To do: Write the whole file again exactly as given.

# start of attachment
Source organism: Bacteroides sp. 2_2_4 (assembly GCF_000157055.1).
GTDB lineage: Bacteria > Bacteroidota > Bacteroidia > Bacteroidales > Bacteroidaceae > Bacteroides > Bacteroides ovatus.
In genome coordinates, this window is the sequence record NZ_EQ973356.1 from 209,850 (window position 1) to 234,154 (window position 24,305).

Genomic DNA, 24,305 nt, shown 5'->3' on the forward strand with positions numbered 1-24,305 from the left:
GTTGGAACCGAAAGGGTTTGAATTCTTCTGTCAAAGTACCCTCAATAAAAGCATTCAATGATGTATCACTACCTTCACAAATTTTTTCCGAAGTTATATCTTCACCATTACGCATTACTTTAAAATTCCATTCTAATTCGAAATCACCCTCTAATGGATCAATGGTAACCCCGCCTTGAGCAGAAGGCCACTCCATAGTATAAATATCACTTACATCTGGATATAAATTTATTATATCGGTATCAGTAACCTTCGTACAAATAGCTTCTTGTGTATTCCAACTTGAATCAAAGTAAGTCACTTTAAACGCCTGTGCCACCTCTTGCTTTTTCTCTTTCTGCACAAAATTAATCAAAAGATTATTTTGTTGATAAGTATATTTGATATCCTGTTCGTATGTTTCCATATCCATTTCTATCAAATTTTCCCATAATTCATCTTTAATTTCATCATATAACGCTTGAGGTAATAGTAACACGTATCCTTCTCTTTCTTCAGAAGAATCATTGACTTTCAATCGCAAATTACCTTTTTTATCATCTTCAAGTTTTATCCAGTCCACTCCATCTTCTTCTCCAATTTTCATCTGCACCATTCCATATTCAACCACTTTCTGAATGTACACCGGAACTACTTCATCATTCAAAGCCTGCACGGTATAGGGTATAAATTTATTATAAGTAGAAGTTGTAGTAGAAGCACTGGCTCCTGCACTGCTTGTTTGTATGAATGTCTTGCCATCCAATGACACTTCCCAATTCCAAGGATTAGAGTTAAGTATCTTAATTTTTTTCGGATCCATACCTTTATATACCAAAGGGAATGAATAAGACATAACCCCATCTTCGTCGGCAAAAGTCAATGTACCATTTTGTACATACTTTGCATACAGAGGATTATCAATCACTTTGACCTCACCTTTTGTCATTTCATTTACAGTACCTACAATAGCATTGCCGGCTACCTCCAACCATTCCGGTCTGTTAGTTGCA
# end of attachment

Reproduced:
Source organism: Bacteroides sp. 2_2_4 (assembly GCF_000157055.1).
GTDB lineage: Bacteria > Bacteroidota > Bacteroidia > Bacteroidales > Bacteroidaceae > Bacteroides > Bacteroides ovatus.
In genome coordinates, this window is the sequence record NZ_EQ973356.1 from 209,850 (window position 1) to 234,154 (window position 24,305).

Genomic DNA, 24,305 nt, shown 5'->3' on the forward strand with positions numbered 1-24,305 from the left:
GTTGGAACCGAAAGGGTTTGAATTCTTCTGTCAAAGTACCCTCAATAAAAGCATTCAATGATGTATCACTACCTTCACAAATTTTTTCCGAAGTTATATCTTCACCATTACGCATTACTTTAAAATTCCATTCTAATTCGAAATCACCCTCTAATGGATCAATGGTAACCCCGCCTTGAGCAGAAGGCCACTCCATAGTATAAATATCACTTACATCTGGATATAAATTTATTATATCGGTATCAGTAACCTTCGTACAAATAGCTTCTTGTGTATTCCAACTTGAATCAAAGTAAGTCACTTTAAACGCCTGTGCCACCTCTTGCTTTTTCTCTTTCTGCACAAAATTAATCAAAAGATTATTTTGTTGATAAGTATATTTGATATCCTGTTCGTATGTTTCCATATCCATTTCTATCAAATTTTCCCATAATTCATCTTTAATTTCATCATATAACGCTTGAGGTAATAGTAACACGTATCCTTCTCTTTCTTCAGAAGAATCATTGACTTTCAATCGCAAATTACCTTTTTTATCATCTTCAAGTTTTATCCAGTCCACTCCATCTTCTTCTCCAATTTTCATCTGCACCATTCCATATTCAACCACTTTCTGAATGTACACCGGAACTACTTCATCATTCAAAGCCTGCACGGTATAGGGTATAAATTTATTATAAGTAGAAGTTGTAGTAGAAGCACTGGCTCCTGCACTGCTTGTTTGTATGAATGTCTTGCCATCCAATGACACTTCCCAATTCCAAGGATTAGAGTTAAGTATCTTAATTTTTTTCGGATCCATACCTTTATATACCAAAGGGAATGAATAAGACATAACCCCATCTTCGTCGGCAAAAGTCAATGTACCATTTTGTACATACTTTGCATACAGAGGATTATCAATCACTTTGACCTCACCTTTTGTCATTTCATTTACAGTACCTACAATAGCATTGCCGGCTACCTCCAACCATTCCGGTCTGTTAGTTGCA